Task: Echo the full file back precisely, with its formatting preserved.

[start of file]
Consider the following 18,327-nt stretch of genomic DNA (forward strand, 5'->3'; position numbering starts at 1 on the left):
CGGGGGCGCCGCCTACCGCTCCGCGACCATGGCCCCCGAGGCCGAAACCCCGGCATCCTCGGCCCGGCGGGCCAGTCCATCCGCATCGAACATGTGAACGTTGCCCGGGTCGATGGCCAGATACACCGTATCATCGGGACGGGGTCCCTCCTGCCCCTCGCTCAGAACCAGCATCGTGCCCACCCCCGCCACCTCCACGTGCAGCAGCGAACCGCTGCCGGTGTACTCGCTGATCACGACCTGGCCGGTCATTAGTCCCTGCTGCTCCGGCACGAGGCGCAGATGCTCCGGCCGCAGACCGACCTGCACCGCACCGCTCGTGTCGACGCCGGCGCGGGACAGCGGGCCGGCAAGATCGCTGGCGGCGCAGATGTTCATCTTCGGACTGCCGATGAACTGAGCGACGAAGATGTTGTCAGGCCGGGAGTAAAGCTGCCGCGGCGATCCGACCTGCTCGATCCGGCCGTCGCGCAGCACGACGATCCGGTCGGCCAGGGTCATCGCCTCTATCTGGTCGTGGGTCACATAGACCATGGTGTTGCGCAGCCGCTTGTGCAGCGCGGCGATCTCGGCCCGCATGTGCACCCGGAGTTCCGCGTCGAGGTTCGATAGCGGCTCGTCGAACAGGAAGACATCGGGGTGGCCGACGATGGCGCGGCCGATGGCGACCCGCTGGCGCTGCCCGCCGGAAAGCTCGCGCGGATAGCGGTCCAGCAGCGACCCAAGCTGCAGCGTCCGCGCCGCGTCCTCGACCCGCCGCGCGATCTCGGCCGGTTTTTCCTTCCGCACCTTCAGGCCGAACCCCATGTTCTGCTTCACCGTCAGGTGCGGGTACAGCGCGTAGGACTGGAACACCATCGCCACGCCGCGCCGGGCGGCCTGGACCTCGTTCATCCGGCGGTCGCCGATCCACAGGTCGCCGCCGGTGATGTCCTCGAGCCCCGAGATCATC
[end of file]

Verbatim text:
Consider the following 18,327-nt stretch of genomic DNA (forward strand, 5'->3'; position numbering starts at 1 on the left):
CGGGGGCGCCGCCTACCGCTCCGCGACCATGGCCCCCGAGGCCGAAACCCCGGCATCCTCGGCCCGGCGGGCCAGTCCATCCGCATCGAACATGTGAACGTTGCCCGGGTCGATGGCCAGATACACCGTATCATCGGGACGGGGTCCCTCCTGCCCCTCGCTCAGAACCAGCATCGTGCCCACCCCCGCCACCTCCACGTGCAGCAGCGAACCGCTGCCGGTGTACTCGCTGATCACGACCTGGCCGGTCATTAGTCCCTGCTGCTCCGGCACGAGGCGCAGATGCTCCGGCCGCAGACCGACCTGCACCGCACCGCTCGTGTCGACGCCGGCGCGGGACAGCGGGCCGGCAAGATCGCTGGCGGCGCAGATGTTCATCTTCGGACTGCCGATGAACTGAGCGACGAAGATGTTGTCAGGCCGGGAGTAAAGCTGCCGCGGCGATCCGACCTGCTCGATCCGGCCGTCGCGCAGCACGACGATCCGGTCGGCCAGGGTCATCGCCTCTATCTGGTCGTGGGTCACATAGACCATGGTGTTGCGCAGCCGCTTGTGCAGCGCGGCGATCTCGGCCCGCATGTGCACCCGGAGTTCCGCGTCGAGGTTCGATAGCGGCTCGTCGAACAGGAAGACATCGGGGTGGCCGACGATGGCGCGGCCGATGGCGACCCGCTGGCGCTGCCCGCCGGAAAGCTCGCGCGGATAGCGGTCCAGCAGCGACCCAAGCTGCAGCGTCCGCGCCGCGTCCTCGACCCGCCGCGCGATCTCGGCCGGTTTTTCCTTCCGCACCTTCAGGCCGAACCCCATGTTCTGCTTCACCGTCAGGTGCGGGTACAGCGCGTAGGACTGGAACACCATCGCCACGCCGCGCCGGGCGGCCTGGACCTCGTTCATCCGGCGGTCGCCGATCCACAGGTCGCCGCCGGTGATGTCCTCGAGCCCCGAGATCATC